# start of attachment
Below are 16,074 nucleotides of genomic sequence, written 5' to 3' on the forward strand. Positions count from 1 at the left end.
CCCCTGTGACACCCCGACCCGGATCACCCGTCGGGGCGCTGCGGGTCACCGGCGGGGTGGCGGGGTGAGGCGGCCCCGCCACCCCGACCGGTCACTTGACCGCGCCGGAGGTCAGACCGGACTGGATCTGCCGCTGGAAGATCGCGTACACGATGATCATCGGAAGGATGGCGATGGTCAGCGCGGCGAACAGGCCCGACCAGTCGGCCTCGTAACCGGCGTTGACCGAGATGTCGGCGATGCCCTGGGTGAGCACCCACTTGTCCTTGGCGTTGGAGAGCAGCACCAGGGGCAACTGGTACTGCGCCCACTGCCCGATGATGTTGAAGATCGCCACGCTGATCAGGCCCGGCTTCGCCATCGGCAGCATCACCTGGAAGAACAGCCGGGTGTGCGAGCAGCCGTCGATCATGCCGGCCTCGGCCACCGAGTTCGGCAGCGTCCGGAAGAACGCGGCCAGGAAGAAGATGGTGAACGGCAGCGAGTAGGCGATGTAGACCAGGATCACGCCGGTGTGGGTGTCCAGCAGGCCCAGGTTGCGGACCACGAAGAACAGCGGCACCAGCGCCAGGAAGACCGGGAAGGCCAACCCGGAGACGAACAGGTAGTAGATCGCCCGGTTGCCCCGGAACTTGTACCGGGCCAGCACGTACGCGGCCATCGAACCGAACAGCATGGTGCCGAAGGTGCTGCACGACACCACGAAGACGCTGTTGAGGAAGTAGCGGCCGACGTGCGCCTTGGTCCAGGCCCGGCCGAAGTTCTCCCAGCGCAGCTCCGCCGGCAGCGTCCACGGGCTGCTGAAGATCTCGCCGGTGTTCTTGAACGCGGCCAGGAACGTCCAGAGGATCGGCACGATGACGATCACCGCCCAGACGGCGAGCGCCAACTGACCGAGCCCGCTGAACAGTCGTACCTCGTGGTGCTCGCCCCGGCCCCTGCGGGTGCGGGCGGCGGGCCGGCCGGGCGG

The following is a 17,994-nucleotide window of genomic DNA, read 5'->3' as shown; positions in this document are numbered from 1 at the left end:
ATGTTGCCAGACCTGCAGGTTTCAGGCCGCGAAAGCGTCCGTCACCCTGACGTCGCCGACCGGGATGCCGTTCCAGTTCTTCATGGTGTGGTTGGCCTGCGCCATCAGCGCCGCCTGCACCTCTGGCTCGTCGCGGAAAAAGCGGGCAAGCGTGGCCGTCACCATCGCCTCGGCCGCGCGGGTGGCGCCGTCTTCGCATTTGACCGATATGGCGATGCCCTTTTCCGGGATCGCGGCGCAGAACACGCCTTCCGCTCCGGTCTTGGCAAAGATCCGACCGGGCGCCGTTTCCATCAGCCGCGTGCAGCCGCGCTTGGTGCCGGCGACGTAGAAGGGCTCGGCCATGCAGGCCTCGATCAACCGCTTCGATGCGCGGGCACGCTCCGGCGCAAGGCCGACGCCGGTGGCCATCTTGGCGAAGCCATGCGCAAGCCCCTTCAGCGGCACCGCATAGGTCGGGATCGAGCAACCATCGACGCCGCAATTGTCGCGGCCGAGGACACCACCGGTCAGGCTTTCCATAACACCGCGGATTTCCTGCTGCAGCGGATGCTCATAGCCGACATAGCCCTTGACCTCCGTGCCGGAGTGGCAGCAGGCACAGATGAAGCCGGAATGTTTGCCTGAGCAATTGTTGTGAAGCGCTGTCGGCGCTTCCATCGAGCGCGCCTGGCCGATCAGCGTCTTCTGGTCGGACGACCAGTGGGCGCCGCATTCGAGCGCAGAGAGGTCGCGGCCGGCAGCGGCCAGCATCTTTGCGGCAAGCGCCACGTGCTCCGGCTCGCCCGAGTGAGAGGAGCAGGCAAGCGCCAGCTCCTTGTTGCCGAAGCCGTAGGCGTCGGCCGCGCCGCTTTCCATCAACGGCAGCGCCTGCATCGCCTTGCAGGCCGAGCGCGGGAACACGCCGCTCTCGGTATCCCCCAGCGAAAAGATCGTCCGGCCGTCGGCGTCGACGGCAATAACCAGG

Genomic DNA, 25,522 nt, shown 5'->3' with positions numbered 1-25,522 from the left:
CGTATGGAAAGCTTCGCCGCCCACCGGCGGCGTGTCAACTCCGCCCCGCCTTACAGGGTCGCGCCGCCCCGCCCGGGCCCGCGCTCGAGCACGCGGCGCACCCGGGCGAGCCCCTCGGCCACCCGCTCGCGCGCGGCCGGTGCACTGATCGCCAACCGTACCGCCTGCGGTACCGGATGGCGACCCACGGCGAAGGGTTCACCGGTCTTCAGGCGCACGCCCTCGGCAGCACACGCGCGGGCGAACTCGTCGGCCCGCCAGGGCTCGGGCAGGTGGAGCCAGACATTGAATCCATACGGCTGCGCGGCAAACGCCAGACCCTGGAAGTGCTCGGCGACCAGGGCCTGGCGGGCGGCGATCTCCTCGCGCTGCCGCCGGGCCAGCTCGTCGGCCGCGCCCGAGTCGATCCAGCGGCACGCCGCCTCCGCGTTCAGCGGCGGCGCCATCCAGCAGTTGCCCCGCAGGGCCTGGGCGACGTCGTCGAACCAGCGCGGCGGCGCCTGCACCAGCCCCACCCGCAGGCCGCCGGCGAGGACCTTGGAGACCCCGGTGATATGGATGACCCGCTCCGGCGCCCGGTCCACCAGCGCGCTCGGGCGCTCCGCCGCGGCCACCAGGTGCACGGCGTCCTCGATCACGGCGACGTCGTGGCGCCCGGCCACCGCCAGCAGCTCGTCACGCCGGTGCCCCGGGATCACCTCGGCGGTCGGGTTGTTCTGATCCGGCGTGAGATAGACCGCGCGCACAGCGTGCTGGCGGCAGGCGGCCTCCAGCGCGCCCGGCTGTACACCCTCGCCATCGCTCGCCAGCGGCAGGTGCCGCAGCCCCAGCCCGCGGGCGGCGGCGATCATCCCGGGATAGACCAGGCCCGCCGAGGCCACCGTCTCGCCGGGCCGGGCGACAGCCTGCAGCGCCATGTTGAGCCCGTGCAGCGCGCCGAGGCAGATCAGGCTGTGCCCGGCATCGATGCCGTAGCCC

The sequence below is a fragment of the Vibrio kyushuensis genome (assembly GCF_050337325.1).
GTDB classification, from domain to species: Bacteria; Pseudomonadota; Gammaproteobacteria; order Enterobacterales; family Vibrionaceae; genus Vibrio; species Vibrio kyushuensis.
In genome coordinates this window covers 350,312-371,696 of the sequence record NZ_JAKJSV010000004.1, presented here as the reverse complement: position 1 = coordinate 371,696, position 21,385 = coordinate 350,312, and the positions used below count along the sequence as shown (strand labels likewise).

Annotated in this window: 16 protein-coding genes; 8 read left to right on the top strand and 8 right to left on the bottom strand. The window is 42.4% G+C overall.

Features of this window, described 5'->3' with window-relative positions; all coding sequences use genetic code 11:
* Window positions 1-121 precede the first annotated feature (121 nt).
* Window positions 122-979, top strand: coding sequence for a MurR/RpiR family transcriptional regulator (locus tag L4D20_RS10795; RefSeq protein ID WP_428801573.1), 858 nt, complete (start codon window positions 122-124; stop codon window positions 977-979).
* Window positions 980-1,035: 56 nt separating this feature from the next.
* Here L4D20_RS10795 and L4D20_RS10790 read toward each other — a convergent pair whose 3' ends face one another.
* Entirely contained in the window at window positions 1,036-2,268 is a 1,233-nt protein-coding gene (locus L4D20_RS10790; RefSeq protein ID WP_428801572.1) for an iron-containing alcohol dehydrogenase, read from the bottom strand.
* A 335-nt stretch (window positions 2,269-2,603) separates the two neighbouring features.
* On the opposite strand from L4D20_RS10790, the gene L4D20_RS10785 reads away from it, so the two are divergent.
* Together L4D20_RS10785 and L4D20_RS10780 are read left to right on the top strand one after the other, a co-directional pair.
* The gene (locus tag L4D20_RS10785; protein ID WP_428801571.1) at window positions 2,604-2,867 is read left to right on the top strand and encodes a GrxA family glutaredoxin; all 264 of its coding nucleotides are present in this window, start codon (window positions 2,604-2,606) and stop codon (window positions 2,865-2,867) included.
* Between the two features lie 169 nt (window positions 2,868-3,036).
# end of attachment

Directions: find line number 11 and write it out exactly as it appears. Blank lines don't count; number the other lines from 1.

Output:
Features of this window, described 5'->3' with window-relative positions; all coding sequences use genetic code 11: